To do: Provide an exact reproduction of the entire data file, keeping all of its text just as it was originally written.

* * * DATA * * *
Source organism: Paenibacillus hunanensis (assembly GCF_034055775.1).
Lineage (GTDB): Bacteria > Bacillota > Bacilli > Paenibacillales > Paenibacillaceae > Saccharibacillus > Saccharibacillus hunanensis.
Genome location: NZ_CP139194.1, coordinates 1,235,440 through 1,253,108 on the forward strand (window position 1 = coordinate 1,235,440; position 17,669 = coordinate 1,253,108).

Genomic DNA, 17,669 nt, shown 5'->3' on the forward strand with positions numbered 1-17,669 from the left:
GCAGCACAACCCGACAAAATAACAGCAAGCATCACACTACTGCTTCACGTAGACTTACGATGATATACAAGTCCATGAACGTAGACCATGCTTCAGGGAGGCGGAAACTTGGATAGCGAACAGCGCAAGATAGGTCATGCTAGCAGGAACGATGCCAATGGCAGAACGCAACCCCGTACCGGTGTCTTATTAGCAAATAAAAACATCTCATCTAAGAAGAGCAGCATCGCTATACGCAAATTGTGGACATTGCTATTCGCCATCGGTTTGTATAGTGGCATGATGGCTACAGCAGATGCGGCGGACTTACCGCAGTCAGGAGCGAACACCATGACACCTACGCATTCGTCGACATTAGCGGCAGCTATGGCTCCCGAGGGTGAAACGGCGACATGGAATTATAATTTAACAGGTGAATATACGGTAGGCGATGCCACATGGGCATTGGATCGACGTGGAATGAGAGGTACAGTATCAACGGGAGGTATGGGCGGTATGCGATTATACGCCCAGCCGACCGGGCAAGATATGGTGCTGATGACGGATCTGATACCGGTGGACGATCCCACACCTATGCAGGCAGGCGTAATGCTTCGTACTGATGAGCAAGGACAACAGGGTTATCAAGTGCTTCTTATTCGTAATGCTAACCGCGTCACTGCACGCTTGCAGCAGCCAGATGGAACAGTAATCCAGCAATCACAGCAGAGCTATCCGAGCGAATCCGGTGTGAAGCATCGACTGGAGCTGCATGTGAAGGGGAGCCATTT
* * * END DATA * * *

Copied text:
Source organism: Paenibacillus hunanensis (assembly GCF_034055775.1).
Lineage (GTDB): Bacteria > Bacillota > Bacilli > Paenibacillales > Paenibacillaceae > Saccharibacillus > Saccharibacillus hunanensis.
Genome location: NZ_CP139194.1, coordinates 1,235,440 through 1,253,108 on the forward strand (window position 1 = coordinate 1,235,440; position 17,669 = coordinate 1,253,108).

Genomic DNA, 17,669 nt, shown 5'->3' on the forward strand with positions numbered 1-17,669 from the left:
GCAGCACAACCCGACAAAATAACAGCAAGCATCACACTACTGCTTCACGTAGACTTACGATGATATACAAGTCCATGAACGTAGACCATGCTTCAGGGAGGCGGAAACTTGGATAGCGAACAGCGCAAGATAGGTCATGCTAGCAGGAACGATGCCAATGGCAGAACGCAACCCCGTACCGGTGTCTTATTAGCAAATAAAAACATCTCATCTAAGAAGAGCAGCATCGCTATACGCAAATTGTGGACATTGCTATTCGCCATCGGTTTGTATAGTGGCATGATGGCTACAGCAGATGCGGCGGACTTACCGCAGTCAGGAGCGAACACCATGACACCTACGCATTCGTCGACATTAGCGGCAGCTATGGCTCCCGAGGGTGAAACGGCGACATGGAATTATAATTTAACAGGTGAATATACGGTAGGCGATGCCACATGGGCATTGGATCGACGTGGAATGAGAGGTACAGTATCAACGGGAGGTATGGGCGGTATGCGATTATACGCCCAGCCGACCGGGCAAGATATGGTGCTGATGACGGATCTGATACCGGTGGACGATCCCACACCTATGCAGGCAGGCGTAATGCTTCGTACTGATGAGCAAGGACAACAGGGTTATCAAGTGCTTCTTATTCGTAATGCTAACCGCGTCACTGCACGCTTGCAGCAGCCAGATGGAACAGTAATCCAGCAATCACAGCAGAGCTATCCGAGCGAATCCGGTGTGAAGCATCGACTGGAGCTGCATGTGAAGGGGAGCCATTT